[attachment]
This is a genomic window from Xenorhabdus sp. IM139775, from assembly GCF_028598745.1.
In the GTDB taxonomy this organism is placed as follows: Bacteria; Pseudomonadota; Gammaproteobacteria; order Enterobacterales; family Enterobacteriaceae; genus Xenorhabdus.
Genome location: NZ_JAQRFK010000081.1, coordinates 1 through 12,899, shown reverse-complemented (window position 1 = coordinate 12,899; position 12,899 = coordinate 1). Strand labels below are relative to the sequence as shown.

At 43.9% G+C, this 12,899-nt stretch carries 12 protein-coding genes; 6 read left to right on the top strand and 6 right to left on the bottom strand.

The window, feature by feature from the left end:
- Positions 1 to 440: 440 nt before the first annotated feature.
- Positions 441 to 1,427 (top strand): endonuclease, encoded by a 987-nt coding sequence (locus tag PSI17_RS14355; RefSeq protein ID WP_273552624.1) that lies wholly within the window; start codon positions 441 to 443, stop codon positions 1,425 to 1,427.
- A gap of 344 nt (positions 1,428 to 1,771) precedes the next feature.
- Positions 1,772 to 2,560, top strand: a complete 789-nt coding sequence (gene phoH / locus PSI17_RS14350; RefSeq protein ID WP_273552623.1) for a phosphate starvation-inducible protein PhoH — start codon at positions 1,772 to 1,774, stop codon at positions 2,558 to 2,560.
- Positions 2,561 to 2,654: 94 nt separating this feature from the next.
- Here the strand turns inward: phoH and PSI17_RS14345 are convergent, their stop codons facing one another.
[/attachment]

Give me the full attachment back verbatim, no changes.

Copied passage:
This is a genomic window from Xenorhabdus sp. IM139775, from assembly GCF_028598745.1.
In the GTDB taxonomy this organism is placed as follows: Bacteria; Pseudomonadota; Gammaproteobacteria; order Enterobacterales; family Enterobacteriaceae; genus Xenorhabdus.
Genome location: NZ_JAQRFK010000081.1, coordinates 1 through 12,899, shown reverse-complemented (window position 1 = coordinate 12,899; position 12,899 = coordinate 1). Strand labels below are relative to the sequence as shown.

At 43.9% G+C, this 12,899-nt stretch carries 12 protein-coding genes; 6 read left to right on the top strand and 6 right to left on the bottom strand.

The window, feature by feature from the left end:
- Positions 1 to 440: 440 nt before the first annotated feature.
- Positions 441 to 1,427 (top strand): endonuclease, encoded by a 987-nt coding sequence (locus tag PSI17_RS14355; RefSeq protein ID WP_273552624.1) that lies wholly within the window; start codon positions 441 to 443, stop codon positions 1,425 to 1,427.
- A gap of 344 nt (positions 1,428 to 1,771) precedes the next feature.
- Positions 1,772 to 2,560, top strand: a complete 789-nt coding sequence (gene phoH / locus PSI17_RS14350; RefSeq protein ID WP_273552623.1) for a phosphate starvation-inducible protein PhoH — start codon at positions 1,772 to 1,774, stop codon at positions 2,558 to 2,560.
- Positions 2,561 to 2,654: 94 nt separating this feature from the next.
- Here the strand turns inward: phoH and PSI17_RS14345 are convergent, their stop codons facing one another.